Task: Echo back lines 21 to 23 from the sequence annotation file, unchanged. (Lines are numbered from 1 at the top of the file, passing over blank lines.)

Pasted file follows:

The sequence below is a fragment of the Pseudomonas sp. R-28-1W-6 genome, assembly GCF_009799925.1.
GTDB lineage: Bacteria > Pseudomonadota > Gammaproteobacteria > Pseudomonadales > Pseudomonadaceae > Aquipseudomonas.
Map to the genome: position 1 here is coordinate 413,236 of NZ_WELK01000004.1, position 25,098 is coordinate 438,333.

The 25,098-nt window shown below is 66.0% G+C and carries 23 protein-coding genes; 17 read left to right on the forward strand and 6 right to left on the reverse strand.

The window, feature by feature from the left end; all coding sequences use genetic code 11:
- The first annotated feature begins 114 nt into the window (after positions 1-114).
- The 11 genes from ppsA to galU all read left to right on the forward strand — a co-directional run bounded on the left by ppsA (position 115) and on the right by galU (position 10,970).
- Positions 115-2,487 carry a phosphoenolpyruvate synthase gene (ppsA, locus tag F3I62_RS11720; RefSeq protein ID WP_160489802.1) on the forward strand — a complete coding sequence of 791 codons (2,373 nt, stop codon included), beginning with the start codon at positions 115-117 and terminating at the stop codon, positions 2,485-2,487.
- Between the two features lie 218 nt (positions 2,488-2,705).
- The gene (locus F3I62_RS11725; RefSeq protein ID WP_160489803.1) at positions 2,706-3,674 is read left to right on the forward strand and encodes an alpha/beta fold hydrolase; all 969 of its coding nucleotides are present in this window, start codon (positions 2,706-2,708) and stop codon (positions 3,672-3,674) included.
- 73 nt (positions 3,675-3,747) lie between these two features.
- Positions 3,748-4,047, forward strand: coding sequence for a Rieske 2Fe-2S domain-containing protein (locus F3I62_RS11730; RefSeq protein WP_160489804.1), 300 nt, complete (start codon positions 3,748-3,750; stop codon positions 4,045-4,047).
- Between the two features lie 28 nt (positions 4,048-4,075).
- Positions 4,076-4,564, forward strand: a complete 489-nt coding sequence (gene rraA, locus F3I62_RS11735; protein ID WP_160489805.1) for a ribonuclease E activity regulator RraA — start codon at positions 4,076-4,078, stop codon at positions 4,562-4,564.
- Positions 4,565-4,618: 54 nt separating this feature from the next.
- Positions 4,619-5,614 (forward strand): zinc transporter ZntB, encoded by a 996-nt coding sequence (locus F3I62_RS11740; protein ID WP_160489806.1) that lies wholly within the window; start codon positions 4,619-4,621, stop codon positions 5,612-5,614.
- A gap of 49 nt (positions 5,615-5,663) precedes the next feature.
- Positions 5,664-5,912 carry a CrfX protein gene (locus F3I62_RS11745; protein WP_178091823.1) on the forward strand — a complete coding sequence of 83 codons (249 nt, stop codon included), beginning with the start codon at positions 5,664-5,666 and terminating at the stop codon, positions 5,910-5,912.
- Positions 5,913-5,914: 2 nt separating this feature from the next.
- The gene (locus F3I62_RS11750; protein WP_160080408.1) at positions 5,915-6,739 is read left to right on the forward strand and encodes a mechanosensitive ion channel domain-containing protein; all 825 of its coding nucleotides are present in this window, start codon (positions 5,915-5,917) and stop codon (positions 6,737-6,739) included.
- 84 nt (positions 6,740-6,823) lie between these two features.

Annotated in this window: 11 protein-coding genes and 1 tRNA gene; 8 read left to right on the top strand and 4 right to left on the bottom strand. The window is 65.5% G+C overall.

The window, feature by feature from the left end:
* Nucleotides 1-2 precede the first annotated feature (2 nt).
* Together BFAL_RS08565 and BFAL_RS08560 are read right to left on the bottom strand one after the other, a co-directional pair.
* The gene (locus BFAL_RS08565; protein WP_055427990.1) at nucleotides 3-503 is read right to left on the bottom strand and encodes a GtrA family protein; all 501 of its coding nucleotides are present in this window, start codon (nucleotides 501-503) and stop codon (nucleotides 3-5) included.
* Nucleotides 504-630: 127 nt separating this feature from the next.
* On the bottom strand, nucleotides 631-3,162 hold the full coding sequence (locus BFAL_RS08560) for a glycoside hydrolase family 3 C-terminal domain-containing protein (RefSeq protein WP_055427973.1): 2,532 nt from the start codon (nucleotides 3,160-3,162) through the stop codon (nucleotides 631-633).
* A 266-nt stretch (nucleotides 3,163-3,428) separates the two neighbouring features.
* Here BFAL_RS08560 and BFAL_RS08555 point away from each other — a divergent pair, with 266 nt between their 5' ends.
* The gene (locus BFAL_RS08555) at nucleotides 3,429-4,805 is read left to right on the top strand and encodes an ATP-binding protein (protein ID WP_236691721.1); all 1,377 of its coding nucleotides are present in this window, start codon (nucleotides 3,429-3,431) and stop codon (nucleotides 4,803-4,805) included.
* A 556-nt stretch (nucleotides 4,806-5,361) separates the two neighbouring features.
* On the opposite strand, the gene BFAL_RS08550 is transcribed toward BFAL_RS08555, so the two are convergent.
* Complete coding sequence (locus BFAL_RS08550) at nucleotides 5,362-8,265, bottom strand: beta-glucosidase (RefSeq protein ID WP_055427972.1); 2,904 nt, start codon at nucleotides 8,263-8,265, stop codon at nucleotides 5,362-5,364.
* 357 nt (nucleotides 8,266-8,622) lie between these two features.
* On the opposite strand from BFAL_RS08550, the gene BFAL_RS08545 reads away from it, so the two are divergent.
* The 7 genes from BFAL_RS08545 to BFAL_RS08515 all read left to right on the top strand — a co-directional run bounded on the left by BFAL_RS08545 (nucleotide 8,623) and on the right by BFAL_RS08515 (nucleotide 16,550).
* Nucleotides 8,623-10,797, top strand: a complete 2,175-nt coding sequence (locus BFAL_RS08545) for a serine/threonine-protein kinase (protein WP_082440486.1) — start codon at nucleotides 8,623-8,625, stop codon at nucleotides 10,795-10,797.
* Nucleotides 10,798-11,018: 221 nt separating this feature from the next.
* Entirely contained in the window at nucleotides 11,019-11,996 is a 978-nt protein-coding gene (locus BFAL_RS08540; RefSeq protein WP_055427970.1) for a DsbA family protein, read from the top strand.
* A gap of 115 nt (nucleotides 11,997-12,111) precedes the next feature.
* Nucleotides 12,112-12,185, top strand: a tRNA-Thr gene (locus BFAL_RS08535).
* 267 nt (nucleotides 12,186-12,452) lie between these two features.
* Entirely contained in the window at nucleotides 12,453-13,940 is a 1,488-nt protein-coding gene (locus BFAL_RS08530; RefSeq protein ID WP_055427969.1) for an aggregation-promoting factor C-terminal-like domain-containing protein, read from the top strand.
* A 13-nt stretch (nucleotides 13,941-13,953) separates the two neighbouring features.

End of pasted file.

- 84 nt (positions 6,740-6,823) lie between these two features.

Annotated in this window: 11 protein-coding genes and 1 tRNA gene; 8 read left to right on the top strand and 4 right to left on the bottom strand. The window is 65.5% G+C overall.

The window, feature by feature from the left end: